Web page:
Thursday, November 09, 2006

Brand New Orleans

Frankly, I am tired of some battles and rarin' to go with others here- in lagalounola.
Some, I wouldn't even call battles, more like "pet peeves of the day" (credit to BK for the term).
One of the "ppotd" is the problem of the adjectives or nicknames for our city. We have always loved the added names like NOLA, Crescent City, The Big Easy (always hated that myself), City That Care Forgot.
As my dear readers know, I have chosen lagalounola for this blog, for reasons outlined in the archives. But outside of the blog world, I still use "post-Katrina", and "after the levee breaks" like many others to provide context, especially when talking to media or doing a presentation. I don't like using those terms, but find myself drawn to them, because they explain the drama.
How else do we explain the new normal? How about ReNola? Or New (really new) Orleans? Brown Zero? Crusty City?
And, when we use them, are we participating in the victimization of our culture? Does it tell people we are not ready to move on?
More importantly, is our sense of humor getting missed by America?

I know Spike Lee got it:
"Even though all the stuff they'd gone through, there were still many times where the stuff they were saying had the crew dying laughing. I know it might seem like its gallows humor, but just the spirit of the people— I think that's what makes New Orleans the most unique city in America. And that's tough for me to say, being from New York. But I got to give it up. New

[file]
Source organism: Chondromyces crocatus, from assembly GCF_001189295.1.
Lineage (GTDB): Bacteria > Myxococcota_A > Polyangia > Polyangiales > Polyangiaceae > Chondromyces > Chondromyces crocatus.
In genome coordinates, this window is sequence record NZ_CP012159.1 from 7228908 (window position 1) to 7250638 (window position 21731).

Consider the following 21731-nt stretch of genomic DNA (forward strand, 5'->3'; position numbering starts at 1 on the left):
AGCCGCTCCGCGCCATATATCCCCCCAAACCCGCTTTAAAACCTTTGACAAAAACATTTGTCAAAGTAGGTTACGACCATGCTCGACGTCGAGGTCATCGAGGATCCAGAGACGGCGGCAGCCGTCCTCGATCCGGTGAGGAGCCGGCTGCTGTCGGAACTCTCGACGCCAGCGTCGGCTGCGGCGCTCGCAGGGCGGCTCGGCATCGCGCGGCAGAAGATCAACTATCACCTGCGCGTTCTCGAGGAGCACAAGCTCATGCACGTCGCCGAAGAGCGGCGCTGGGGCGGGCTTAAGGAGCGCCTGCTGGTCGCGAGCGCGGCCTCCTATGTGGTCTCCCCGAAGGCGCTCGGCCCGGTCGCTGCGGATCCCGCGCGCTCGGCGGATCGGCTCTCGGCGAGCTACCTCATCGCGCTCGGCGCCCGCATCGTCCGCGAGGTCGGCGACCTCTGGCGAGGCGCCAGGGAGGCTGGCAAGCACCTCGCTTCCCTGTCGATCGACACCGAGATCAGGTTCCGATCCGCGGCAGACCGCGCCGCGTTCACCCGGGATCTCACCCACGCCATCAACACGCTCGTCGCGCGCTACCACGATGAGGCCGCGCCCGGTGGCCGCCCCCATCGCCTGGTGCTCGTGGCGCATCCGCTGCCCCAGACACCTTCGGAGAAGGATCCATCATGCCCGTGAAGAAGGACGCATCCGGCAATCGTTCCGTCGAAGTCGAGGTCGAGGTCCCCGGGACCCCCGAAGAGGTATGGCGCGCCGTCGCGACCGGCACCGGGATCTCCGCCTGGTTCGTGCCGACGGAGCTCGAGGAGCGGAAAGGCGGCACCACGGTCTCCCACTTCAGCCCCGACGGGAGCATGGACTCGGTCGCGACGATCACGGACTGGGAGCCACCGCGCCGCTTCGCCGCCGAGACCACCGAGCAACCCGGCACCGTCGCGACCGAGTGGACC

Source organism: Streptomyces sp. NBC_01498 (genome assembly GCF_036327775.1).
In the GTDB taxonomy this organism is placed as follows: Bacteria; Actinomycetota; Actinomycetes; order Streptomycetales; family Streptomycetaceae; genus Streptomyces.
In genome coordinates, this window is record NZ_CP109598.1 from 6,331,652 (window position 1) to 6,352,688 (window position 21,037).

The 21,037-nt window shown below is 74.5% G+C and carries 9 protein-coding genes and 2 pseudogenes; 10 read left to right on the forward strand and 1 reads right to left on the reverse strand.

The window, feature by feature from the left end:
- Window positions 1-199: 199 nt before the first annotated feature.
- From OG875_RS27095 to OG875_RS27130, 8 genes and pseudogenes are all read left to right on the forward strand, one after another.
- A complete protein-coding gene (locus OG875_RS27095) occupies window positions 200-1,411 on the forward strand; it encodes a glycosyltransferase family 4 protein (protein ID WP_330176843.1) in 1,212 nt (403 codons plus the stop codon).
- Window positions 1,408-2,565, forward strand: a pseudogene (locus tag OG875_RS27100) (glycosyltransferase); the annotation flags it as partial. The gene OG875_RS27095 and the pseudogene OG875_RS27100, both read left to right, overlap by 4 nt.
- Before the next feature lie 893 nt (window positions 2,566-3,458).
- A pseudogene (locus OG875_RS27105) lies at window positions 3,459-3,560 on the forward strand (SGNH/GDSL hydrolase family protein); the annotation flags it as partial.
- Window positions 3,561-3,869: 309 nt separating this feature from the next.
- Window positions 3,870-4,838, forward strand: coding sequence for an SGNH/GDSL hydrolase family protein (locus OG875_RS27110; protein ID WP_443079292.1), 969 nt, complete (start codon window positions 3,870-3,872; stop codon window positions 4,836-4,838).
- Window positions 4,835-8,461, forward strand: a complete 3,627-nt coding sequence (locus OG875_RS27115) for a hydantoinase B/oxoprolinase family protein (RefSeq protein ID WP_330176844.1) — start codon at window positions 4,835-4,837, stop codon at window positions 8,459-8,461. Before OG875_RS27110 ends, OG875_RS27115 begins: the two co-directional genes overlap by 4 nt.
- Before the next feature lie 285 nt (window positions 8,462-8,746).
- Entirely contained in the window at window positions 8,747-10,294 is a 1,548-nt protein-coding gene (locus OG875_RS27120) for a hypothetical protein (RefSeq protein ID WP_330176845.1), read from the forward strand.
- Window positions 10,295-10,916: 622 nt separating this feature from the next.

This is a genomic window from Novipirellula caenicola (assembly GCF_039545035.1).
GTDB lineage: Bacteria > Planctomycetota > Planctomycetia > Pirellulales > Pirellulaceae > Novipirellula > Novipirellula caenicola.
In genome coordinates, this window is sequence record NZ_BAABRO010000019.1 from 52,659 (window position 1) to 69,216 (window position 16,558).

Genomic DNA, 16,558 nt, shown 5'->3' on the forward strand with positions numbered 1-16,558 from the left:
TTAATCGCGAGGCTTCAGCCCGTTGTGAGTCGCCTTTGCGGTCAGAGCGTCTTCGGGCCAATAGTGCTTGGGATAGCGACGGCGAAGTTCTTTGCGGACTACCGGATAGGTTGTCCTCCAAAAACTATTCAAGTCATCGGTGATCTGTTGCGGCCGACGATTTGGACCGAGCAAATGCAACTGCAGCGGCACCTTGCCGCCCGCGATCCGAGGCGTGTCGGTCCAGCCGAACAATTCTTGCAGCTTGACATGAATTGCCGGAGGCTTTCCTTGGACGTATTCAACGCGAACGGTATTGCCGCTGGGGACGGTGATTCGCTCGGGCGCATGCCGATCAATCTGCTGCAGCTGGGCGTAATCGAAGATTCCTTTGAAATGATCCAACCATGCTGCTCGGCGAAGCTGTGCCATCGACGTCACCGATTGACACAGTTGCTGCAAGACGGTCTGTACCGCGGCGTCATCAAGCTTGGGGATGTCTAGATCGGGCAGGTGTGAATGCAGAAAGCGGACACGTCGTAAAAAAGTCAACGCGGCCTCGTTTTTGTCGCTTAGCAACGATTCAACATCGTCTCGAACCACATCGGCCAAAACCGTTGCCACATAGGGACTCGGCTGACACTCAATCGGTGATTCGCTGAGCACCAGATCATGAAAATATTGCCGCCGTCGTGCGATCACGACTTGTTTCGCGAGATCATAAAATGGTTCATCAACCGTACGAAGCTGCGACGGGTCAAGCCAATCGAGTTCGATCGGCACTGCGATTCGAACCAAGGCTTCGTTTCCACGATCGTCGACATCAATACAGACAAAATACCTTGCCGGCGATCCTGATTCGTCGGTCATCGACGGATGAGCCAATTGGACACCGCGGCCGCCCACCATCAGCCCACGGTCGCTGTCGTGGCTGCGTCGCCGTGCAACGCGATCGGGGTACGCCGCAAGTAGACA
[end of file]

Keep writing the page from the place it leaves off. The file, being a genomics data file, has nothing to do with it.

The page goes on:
Orleans does hold that distinction. And you see it in the people."
Spike is a rare case though.

Brands are important. I know that very well, being from the Mistake On The Lake (for those of you under 40, that is Cleveland Ohio). That moniker was given to us after the Cuyahoga River caught on fire, race riots devastated the city, and our mayor skipped a invitation to the White House because it was his wife's bowling night. (The last one wasn't that bad, since it was Nixon's White House.)

But, it took (and is still taking) Cleveland generations to fix its image. I don't want to be defending New Orleans in 10 years, to people who think we are not getting the joke. Hey, I'm not saying Cleveland and New Orleans are alike (god no), but even New York suffered in the 70s from bad p.r.
So, let's try to find new terms, ACCentuate the postive, tell the stories and remember what (I think) Tennessee Williams said,
"There are only three cities in the U.S.: San Francisco, New York and New Orleans. The rest is just Cleveland."

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